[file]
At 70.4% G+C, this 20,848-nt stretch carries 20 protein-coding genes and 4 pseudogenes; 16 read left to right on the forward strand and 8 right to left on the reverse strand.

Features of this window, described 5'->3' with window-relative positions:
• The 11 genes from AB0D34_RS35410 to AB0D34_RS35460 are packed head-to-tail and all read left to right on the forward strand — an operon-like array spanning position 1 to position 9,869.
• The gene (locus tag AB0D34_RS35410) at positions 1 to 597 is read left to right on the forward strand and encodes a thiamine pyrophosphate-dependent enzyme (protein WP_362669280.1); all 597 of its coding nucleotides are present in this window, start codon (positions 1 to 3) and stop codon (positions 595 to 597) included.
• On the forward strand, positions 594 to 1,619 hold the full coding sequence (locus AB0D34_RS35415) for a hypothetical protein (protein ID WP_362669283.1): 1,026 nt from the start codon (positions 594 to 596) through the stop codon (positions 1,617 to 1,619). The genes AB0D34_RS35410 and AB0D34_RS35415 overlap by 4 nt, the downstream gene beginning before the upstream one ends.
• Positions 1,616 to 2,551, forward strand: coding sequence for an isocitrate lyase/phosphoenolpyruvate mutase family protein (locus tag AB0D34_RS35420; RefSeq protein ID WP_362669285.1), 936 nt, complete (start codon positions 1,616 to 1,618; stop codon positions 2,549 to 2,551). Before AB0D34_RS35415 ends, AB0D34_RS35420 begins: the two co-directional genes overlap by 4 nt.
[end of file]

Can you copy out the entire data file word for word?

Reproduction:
At 70.4% G+C, this 20,848-nt stretch carries 20 protein-coding genes and 4 pseudogenes; 16 read left to right on the forward strand and 8 right to left on the reverse strand.

Features of this window, described 5'->3' with window-relative positions:
• The 11 genes from AB0D34_RS35410 to AB0D34_RS35460 are packed head-to-tail and all read left to right on the forward strand — an operon-like array spanning position 1 to position 9,869.
• The gene (locus tag AB0D34_RS35410) at positions 1 to 597 is read left to right on the forward strand and encodes a thiamine pyrophosphate-dependent enzyme (protein WP_362669280.1); all 597 of its coding nucleotides are present in this window, start codon (positions 1 to 3) and stop codon (positions 595 to 597) included.
• On the forward strand, positions 594 to 1,619 hold the full coding sequence (locus AB0D34_RS35415) for a hypothetical protein (protein ID WP_362669283.1): 1,026 nt from the start codon (positions 594 to 596) through the stop codon (positions 1,617 to 1,619). The genes AB0D34_RS35410 and AB0D34_RS35415 overlap by 4 nt, the downstream gene beginning before the upstream one ends.
• Positions 1,616 to 2,551, forward strand: coding sequence for an isocitrate lyase/phosphoenolpyruvate mutase family protein (locus tag AB0D34_RS35420; RefSeq protein ID WP_362669285.1), 936 nt, complete (start codon positions 1,616 to 1,618; stop codon positions 2,549 to 2,551). Before AB0D34_RS35415 ends, AB0D34_RS35420 begins: the two co-directional genes overlap by 4 nt.